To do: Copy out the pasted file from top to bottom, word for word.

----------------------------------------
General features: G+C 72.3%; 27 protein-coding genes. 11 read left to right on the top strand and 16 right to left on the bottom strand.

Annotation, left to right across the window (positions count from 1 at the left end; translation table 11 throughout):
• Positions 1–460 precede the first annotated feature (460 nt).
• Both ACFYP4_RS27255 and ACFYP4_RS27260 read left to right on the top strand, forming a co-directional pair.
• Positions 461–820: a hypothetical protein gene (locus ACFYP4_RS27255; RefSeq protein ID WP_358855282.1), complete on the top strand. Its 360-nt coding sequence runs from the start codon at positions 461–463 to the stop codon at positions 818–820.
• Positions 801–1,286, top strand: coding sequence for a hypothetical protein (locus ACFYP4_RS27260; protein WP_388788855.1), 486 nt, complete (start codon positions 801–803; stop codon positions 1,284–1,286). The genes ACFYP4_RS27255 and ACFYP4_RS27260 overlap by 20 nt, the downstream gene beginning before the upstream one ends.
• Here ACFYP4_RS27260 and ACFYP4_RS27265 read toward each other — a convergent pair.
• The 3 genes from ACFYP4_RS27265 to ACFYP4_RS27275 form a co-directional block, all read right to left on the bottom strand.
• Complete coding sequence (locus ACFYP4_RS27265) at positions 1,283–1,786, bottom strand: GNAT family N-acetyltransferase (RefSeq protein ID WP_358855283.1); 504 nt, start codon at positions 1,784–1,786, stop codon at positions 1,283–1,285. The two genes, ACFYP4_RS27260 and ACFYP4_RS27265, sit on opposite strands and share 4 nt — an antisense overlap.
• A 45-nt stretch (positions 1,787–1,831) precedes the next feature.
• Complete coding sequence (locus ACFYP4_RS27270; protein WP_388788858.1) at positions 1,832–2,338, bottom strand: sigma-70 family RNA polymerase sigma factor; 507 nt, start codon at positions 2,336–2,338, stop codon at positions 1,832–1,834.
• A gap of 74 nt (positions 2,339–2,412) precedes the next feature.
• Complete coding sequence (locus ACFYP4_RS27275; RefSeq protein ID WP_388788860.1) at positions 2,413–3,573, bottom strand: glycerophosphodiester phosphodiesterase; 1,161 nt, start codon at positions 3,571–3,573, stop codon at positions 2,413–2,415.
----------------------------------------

General features: G+C 72.3%; 27 protein-coding genes. 11 read left to right on the top strand and 16 right to left on the bottom strand.

Annotation, left to right across the window (positions count from 1 at the left end; translation table 11 throughout):
• Positions 1–460 precede the first annotated feature (460 nt).
• Both ACFYP4_RS27255 and ACFYP4_RS27260 read left to right on the top strand, forming a co-directional pair.
• Positions 461–820: a hypothetical protein gene (locus ACFYP4_RS27255; RefSeq protein ID WP_358855282.1), complete on the top strand. Its 360-nt coding sequence runs from the start codon at positions 461–463 to the stop codon at positions 818–820.
• Positions 801–1,286, top strand: coding sequence for a hypothetical protein (locus ACFYP4_RS27260; protein WP_388788855.1), 486 nt, complete (start codon positions 801–803; stop codon positions 1,284–1,286). The genes ACFYP4_RS27255 and ACFYP4_RS27260 overlap by 20 nt, the downstream gene beginning before the upstream one ends.
• Here ACFYP4_RS27260 and ACFYP4_RS27265 read toward each other — a convergent pair.
• The 3 genes from ACFYP4_RS27265 to ACFYP4_RS27275 form a co-directional block, all read right to left on the bottom strand.
• Complete coding sequence (locus ACFYP4_RS27265) at positions 1,283–1,786, bottom strand: GNAT family N-acetyltransferase (RefSeq protein ID WP_358855283.1); 504 nt, start codon at positions 1,784–1,786, stop codon at positions 1,283–1,285. The two genes, ACFYP4_RS27260 and ACFYP4_RS27265, sit on opposite strands and share 4 nt — an antisense overlap.
• A 45-nt stretch (positions 1,787–1,831) precedes the next feature.
• Complete coding sequence (locus ACFYP4_RS27270; protein WP_388788858.1) at positions 1,832–2,338, bottom strand: sigma-70 family RNA polymerase sigma factor; 507 nt, start codon at positions 2,336–2,338, stop codon at positions 1,832–1,834.
• A gap of 74 nt (positions 2,339–2,412) precedes the next feature.
• Complete coding sequence (locus ACFYP4_RS27275; RefSeq protein ID WP_388788860.1) at positions 2,413–3,573, bottom strand: glycerophosphodiester phosphodiesterase; 1,161 nt, start codon at positions 3,571–3,573, stop codon at positions 2,413–2,415.